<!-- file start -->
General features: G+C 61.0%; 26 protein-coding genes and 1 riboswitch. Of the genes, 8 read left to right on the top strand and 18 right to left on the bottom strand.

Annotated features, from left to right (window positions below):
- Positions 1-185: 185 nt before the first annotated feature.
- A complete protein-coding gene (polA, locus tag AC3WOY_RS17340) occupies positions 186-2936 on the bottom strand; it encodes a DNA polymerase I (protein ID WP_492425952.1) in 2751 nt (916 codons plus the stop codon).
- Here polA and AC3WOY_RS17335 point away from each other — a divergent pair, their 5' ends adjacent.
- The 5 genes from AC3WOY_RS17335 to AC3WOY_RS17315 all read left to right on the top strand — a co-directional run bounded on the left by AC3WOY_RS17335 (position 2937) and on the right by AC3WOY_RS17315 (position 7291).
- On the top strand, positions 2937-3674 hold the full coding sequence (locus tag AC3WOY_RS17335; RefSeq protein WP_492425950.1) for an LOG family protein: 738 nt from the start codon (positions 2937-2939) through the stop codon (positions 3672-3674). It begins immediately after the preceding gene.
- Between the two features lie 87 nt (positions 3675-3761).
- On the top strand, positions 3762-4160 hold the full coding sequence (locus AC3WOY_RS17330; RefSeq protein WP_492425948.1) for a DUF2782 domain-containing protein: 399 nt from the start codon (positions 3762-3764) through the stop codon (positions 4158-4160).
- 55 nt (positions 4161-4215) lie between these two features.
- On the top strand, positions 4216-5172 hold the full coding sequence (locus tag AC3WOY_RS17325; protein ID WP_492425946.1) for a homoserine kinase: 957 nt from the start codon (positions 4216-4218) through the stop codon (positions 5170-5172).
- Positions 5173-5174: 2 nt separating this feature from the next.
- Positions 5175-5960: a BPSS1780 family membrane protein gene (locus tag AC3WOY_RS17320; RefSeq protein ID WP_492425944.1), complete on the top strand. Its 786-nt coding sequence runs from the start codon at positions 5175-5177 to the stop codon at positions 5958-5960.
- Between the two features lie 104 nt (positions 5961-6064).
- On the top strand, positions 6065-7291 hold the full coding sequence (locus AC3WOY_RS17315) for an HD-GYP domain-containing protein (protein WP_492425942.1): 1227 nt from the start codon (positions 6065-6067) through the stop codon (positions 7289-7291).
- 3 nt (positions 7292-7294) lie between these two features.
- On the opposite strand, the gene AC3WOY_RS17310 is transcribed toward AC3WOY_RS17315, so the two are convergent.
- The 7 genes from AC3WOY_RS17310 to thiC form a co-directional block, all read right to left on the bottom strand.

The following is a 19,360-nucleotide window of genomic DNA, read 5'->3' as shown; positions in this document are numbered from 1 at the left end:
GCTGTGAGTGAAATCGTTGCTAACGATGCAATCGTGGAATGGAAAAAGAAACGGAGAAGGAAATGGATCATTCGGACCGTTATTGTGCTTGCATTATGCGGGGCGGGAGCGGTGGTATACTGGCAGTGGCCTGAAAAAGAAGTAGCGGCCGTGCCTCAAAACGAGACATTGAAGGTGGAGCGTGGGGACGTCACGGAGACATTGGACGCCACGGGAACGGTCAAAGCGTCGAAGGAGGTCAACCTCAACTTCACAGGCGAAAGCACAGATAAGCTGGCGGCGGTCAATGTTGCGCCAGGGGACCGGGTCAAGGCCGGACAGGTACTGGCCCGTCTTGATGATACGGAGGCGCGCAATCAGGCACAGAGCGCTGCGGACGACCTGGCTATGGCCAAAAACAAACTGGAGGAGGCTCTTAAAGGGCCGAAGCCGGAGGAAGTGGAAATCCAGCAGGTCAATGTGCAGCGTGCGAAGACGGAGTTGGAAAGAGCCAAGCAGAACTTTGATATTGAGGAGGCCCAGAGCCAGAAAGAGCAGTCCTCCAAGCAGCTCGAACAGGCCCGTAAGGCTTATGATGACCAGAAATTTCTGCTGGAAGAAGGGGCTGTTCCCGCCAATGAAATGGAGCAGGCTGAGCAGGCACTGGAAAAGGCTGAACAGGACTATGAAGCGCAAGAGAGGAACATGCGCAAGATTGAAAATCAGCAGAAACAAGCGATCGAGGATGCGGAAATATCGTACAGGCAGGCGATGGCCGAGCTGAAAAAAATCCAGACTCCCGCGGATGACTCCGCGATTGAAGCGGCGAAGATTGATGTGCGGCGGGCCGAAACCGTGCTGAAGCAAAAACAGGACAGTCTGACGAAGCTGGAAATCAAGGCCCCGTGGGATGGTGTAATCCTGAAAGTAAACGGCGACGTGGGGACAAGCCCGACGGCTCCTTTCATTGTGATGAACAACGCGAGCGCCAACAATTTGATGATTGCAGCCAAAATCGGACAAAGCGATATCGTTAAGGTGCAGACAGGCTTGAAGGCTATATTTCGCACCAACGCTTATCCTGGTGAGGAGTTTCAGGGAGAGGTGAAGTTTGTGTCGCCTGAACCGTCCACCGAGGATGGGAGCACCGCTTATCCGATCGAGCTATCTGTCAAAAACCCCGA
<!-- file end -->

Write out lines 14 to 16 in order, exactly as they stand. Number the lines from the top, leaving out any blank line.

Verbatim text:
- Between the two features lie 104 nt (positions 5961-6064).
- On the top strand, positions 6065-7291 hold the full coding sequence (locus AC3WOY_RS17315) for an HD-GYP domain-containing protein (protein WP_492425942.1): 1227 nt from the start codon (positions 6065-6067) through the stop codon (positions 7289-7291).
- 3 nt (positions 7292-7294) lie between these two features.